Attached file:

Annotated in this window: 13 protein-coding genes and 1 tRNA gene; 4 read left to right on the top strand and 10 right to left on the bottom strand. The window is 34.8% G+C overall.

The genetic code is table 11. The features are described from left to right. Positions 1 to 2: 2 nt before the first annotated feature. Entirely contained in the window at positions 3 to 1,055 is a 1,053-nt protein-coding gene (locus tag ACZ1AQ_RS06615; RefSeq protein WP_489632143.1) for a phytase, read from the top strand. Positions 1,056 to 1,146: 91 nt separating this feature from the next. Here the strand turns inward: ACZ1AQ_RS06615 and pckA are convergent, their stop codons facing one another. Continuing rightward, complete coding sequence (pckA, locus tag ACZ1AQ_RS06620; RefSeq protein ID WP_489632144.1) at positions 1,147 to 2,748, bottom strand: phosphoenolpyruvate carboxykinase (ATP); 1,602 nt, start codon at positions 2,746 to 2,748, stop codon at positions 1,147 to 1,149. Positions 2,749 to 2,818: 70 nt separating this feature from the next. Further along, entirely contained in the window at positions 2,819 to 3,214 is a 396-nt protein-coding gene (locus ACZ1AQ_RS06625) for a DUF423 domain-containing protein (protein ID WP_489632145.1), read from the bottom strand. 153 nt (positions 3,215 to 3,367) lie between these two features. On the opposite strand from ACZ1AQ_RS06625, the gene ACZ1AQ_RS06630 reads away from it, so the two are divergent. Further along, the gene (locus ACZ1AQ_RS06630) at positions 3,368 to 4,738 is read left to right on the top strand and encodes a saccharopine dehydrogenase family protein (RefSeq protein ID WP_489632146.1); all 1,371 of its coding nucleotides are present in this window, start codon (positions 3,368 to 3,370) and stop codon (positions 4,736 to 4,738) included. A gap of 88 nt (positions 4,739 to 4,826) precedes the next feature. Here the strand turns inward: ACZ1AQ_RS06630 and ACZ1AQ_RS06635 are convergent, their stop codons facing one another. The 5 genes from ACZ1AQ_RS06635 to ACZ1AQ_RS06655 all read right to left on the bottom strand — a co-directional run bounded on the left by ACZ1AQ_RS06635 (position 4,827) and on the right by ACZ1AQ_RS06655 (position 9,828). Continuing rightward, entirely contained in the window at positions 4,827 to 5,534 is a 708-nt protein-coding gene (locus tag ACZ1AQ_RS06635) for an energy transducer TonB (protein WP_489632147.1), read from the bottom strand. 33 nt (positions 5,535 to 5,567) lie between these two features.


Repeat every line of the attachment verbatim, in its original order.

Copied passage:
Annotated in this window: 13 protein-coding genes and 1 tRNA gene; 4 read left to right on the top strand and 10 right to left on the bottom strand. The window is 34.8% G+C overall.

The genetic code is table 11. The features are described from left to right. Positions 1 to 2: 2 nt before the first annotated feature. Entirely contained in the window at positions 3 to 1,055 is a 1,053-nt protein-coding gene (locus tag ACZ1AQ_RS06615; RefSeq protein WP_489632143.1) for a phytase, read from the top strand. Positions 1,056 to 1,146: 91 nt separating this feature from the next. Here the strand turns inward: ACZ1AQ_RS06615 and pckA are convergent, their stop codons facing one another. Continuing rightward, complete coding sequence (pckA, locus tag ACZ1AQ_RS06620; RefSeq protein ID WP_489632144.1) at positions 1,147 to 2,748, bottom strand: phosphoenolpyruvate carboxykinase (ATP); 1,602 nt, start codon at positions 2,746 to 2,748, stop codon at positions 1,147 to 1,149. Positions 2,749 to 2,818: 70 nt separating this feature from the next. Further along, entirely contained in the window at positions 2,819 to 3,214 is a 396-nt protein-coding gene (locus ACZ1AQ_RS06625) for a DUF423 domain-containing protein (protein ID WP_489632145.1), read from the bottom strand. 153 nt (positions 3,215 to 3,367) lie between these two features. On the opposite strand from ACZ1AQ_RS06625, the gene ACZ1AQ_RS06630 reads away from it, so the two are divergent. Further along, the gene (locus ACZ1AQ_RS06630) at positions 3,368 to 4,738 is read left to right on the top strand and encodes a saccharopine dehydrogenase family protein (RefSeq protein ID WP_489632146.1); all 1,371 of its coding nucleotides are present in this window, start codon (positions 3,368 to 3,370) and stop codon (positions 4,736 to 4,738) included. A gap of 88 nt (positions 4,739 to 4,826) precedes the next feature. Here the strand turns inward: ACZ1AQ_RS06630 and ACZ1AQ_RS06635 are convergent, their stop codons facing one another. The 5 genes from ACZ1AQ_RS06635 to ACZ1AQ_RS06655 all read right to left on the bottom strand — a co-directional run bounded on the left by ACZ1AQ_RS06635 (position 4,827) and on the right by ACZ1AQ_RS06655 (position 9,828). Continuing rightward, entirely contained in the window at positions 4,827 to 5,534 is a 708-nt protein-coding gene (locus tag ACZ1AQ_RS06635) for an energy transducer TonB (protein WP_489632147.1), read from the bottom strand. 33 nt (positions 5,535 to 5,567) lie between these two features.